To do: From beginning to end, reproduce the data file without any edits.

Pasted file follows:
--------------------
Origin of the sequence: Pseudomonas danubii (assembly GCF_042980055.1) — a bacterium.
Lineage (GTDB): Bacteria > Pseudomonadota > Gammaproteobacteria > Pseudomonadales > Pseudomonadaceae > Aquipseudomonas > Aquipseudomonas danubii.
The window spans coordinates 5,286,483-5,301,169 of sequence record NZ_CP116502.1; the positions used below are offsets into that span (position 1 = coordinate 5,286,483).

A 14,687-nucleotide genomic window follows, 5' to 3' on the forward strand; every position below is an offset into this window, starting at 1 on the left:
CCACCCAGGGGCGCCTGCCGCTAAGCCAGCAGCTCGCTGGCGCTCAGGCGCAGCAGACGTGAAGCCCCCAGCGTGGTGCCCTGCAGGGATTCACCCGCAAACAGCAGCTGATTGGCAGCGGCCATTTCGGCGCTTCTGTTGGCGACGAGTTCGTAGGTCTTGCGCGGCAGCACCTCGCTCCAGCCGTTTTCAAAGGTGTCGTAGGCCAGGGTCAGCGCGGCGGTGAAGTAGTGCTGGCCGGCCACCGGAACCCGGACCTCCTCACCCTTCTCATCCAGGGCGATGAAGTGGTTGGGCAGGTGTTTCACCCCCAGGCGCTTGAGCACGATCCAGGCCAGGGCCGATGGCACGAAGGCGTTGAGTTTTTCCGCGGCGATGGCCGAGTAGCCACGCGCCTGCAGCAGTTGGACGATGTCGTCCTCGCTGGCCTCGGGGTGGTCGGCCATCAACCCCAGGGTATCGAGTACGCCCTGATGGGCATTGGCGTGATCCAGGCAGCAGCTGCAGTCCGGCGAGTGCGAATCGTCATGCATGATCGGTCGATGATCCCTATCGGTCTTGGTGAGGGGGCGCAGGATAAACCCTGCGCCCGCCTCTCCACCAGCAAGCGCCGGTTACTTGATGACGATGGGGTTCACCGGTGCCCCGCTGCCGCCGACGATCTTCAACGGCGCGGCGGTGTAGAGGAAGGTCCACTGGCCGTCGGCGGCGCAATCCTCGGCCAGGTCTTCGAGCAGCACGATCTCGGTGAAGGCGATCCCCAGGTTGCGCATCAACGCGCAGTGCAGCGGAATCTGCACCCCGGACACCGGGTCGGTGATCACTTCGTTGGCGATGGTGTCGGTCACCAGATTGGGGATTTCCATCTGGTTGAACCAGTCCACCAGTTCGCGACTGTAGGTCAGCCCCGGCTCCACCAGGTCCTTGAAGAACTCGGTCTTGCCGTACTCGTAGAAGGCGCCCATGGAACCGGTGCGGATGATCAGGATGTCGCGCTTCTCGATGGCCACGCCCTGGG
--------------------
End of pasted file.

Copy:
Origin of the sequence: Pseudomonas danubii (assembly GCF_042980055.1) — a bacterium.
Lineage (GTDB): Bacteria > Pseudomonadota > Gammaproteobacteria > Pseudomonadales > Pseudomonadaceae > Aquipseudomonas > Aquipseudomonas danubii.
The window spans coordinates 5,286,483-5,301,169 of sequence record NZ_CP116502.1; the positions used below are offsets into that span (position 1 = coordinate 5,286,483).

A 14,687-nucleotide genomic window follows, 5' to 3' on the forward strand; every position below is an offset into this window, starting at 1 on the left:
CCACCCAGGGGCGCCTGCCGCTAAGCCAGCAGCTCGCTGGCGCTCAGGCGCAGCAGACGTGAAGCCCCCAGCGTGGTGCCCTGCAGGGATTCACCCGCAAACAGCAGCTGATTGGCAGCGGCCATTTCGGCGCTTCTGTTGGCGACGAGTTCGTAGGTCTTGCGCGGCAGCACCTCGCTCCAGCCGTTTTCAAAGGTGTCGTAGGCCAGGGTCAGCGCGGCGGTGAAGTAGTGCTGGCCGGCCACCGGAACCCGGACCTCCTCACCCTTCTCATCCAGGGCGATGAAGTGGTTGGGCAGGTGTTTCACCCCCAGGCGCTTGAGCACGATCCAGGCCAGGGCCGATGGCACGAAGGCGTTGAGTTTTTCCGCGGCGATGGCCGAGTAGCCACGCGCCTGCAGCAGTTGGACGATGTCGTCCTCGCTGGCCTCGGGGTGGTCGGCCATCAACCCCAGGGTATCGAGTACGCCCTGATGGGCATTGGCGTGATCCAGGCAGCAGCTGCAGTCCGGCGAGTGCGAATCGTCATGCATGATCGGTCGATGATCCCTATCGGTCTTGGTGAGGGGGCGCAGGATAAACCCTGCGCCCGCCTCTCCACCAGCAAGCGCCGGTTACTTGATGACGATGGGGTTCACCGGTGCCCCGCTGCCGCCGACGATCTTCAACGGCGCGGCGGTGTAGAGGAAGGTCCACTGGCCGTCGGCGGCGCAATCCTCGGCCAGGTCTTCGAGCAGCACGATCTCGGTGAAGGCGATCCCCAGGTTGCGCATCAACGCGCAGTGCAGCGGAATCTGCACCCCGGACACCGGGTCGGTGATCACTTCGTTGGCGATGGTGTCGGTCACCAGATTGGGGATTTCCATCTGGTTGAACCAGTCCACCAGTTCGCGACTGTAGGTCAGCCCCGGCTCCACCAGGTCCTTGAAGAACTCGGTCTTGCCGTACTCGTAGAAGGCGCCCATGGAACCGGTGCGGATGATCAGGATGTCGCGCTTCTCGATGGCCACGCCCTGGG